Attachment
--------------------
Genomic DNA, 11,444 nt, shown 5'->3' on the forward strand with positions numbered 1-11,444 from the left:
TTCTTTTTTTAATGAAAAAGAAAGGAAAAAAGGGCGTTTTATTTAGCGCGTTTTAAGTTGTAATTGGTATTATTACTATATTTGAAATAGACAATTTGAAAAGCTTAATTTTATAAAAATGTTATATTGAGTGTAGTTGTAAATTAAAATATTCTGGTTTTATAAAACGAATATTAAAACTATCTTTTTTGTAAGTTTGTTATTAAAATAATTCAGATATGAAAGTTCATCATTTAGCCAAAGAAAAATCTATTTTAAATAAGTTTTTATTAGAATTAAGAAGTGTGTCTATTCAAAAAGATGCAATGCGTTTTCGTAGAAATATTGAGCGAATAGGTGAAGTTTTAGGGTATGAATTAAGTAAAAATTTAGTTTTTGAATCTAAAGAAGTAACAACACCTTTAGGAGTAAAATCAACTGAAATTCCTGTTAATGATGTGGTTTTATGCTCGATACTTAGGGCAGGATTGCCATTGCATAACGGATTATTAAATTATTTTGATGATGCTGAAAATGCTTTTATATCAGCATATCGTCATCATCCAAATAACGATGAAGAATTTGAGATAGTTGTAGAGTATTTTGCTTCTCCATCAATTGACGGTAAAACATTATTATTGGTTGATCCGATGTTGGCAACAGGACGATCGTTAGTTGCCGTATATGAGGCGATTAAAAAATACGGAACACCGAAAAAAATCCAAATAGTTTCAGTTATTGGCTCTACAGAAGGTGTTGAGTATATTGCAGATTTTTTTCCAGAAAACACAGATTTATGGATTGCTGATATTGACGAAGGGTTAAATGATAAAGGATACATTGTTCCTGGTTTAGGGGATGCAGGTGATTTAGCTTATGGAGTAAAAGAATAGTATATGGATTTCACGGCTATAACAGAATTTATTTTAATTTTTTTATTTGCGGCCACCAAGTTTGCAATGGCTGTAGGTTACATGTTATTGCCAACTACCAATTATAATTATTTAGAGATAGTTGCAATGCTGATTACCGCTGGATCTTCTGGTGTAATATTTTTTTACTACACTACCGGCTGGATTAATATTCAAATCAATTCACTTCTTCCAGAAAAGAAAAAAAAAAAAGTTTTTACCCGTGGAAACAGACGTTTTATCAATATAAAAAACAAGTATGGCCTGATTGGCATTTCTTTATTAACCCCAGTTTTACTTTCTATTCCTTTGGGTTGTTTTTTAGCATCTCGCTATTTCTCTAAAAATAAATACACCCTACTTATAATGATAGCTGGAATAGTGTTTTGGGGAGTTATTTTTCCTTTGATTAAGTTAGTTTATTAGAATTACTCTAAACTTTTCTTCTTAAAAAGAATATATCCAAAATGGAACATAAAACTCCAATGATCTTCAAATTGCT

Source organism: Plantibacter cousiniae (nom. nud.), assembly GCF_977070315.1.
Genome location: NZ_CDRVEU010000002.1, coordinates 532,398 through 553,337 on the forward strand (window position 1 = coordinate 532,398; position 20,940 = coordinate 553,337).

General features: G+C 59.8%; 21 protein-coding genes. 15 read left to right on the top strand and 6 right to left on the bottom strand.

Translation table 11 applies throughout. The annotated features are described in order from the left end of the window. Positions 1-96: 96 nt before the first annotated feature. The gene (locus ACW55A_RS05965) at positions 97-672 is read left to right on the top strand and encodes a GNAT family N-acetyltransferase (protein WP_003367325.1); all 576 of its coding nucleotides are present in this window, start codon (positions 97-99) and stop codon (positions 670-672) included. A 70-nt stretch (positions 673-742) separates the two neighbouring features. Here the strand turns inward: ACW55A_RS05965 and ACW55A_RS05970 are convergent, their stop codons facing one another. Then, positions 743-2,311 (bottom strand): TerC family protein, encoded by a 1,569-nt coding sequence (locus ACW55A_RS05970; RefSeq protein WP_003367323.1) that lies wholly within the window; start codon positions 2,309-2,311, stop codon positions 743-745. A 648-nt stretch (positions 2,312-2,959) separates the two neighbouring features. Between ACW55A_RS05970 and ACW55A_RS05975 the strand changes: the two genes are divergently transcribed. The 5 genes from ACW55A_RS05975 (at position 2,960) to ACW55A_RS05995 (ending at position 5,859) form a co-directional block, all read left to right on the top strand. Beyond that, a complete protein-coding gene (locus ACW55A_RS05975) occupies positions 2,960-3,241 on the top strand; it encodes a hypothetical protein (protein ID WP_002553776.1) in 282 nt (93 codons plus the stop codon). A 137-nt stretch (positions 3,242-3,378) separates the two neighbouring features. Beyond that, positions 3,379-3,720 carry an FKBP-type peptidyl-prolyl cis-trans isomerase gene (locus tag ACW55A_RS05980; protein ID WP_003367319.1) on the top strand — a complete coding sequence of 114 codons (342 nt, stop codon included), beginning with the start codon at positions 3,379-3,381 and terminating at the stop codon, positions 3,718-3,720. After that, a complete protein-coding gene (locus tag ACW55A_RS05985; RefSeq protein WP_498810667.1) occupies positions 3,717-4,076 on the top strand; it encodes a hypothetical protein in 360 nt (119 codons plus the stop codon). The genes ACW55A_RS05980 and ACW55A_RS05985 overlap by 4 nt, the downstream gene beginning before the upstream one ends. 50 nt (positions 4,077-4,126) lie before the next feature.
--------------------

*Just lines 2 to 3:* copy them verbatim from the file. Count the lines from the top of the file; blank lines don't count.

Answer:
TTCTTTTTTTAATGAAAAAGAAAGGAAAAAAGGGCGTTTTATTTAGCGCGTTTTAAGTTGTAATTGGTATTATTACTATATTTGAAATAGACAATTTGAAAAGCTTAATTTTATAAAAATGTTATATTGAGTGTAGTTGTAAATTAAAATATTCTGGTTTTATAAAACGAATATTAAAACTATCTTTTTTGTAAGTTTGTTATTAAAATAATTCAGATATGAAAGTTCATCATTTAGCCAAAGAAAAATCTATTTTAAATAAGTTTTTATTAGAATTAAGAAGTGTGTCTATTCAAAAAGATGCAATGCGTTTTCGTAGAAATATTGAGCGAATAGGTGAAGTTTTAGGGTATGAATTAAGTAAAAATTTAGTTTTTGAATCTAAAGAAGTAACAACACCTTTAGGAGTAAAATCAACTGAAATTCCTGTTAATGATGTGGTTTTATGCTCGATACTTAGGGCAGGATTGCCATTGCATAACGGATTATTAAATTATTTTGATGATGCTGAAAATGCTTTTATATCAGCATATCGTCATCATCCAAATAACGATGAAGAATTTGAGATAGTTGTAGAGTATTTTGCTTCTCCATCAATTGACGGTAAAACATTATTATTGGTTGATCCGATGTTGGCAACAGGACGATCGTTAGTTGCCGTATATGAGGCGATTAAAAAATACGGAACACCGAAAAAAATCCAAATAGTTTCAGTTATTGGCTCTACAGAAGGTGTTGAGTATATTGCAGATTTTTTTCCAGAAAACACAGATTTATGGATTGCTGATATTGACGAAGGGTTAAATGATAAAGGATACATTGTTCCTGGTTTAGGGGATGCAGGTGATTTAGCTTATGGAGTAAAAGAATAGTATATGGATTTCACGGCTATAACAGAATTTATTTTAATTTTTTTATTTGCGGCCACCAAGTTTGCAATGGCTGTAGGTTACATGTTATTGCCAACTACCAATTATAATTATTTAGAGATAGTTGCAATGCTGATTACCGCTGGATCTTCTGGTGTAATATTTTTTTACTACACTACCGGCTGGATTAATATTCAAATCAATTCACTTCTTCCAGAAAAGAAAAAAAAAAAAGTTTTTACCCGTGGAAACAGACGTTTTATCAATATAAAAAACAAGTATGGCCTGATTGGCATTTCTTTATTAACCCCAGTTTTACTTTCTATTCCTTTGGGTTGTTTTTTAGCATCTCGCTATTTCTCTAAAAATAAATACACCCTACTTATAATGATAGCTGGAATAGTGTTTTGGGGAGTTATTTTTCCTTTGATTAAGTTAGTTTATTAGAATTACTCTAAACTTTTCTTCTTAAAAAGAATATATCCAAAATGGAACATAAAACTCCAATGATCTTCAAATTGCT

Source organism: Plantibacter cousiniae (nom. nud.), assembly GCF_977070315.1.